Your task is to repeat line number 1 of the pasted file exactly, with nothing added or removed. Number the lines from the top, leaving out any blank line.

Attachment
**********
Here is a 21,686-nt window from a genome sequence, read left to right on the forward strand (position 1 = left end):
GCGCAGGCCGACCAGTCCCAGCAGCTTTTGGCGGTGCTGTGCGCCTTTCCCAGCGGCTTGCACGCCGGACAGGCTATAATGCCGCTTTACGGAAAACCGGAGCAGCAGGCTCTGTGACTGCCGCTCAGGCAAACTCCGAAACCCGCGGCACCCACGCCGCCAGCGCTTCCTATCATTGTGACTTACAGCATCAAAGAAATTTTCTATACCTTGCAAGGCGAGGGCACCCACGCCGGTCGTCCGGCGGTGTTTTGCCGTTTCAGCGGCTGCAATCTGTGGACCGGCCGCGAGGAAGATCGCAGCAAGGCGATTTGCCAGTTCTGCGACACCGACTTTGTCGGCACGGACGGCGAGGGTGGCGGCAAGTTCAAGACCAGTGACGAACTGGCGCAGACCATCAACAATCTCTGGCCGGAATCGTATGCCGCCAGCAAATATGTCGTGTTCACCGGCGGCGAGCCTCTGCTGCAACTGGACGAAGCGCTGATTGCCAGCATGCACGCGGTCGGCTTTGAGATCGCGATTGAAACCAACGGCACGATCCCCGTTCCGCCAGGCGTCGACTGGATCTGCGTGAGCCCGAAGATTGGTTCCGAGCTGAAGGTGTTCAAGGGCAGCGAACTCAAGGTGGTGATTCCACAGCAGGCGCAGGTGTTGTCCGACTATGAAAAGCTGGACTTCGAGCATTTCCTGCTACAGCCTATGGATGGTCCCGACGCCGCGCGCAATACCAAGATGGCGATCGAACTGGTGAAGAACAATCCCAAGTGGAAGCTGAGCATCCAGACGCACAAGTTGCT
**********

Here is a 21,686-nt window from a genome sequence, read left to right on the forward strand (position 1 = left end):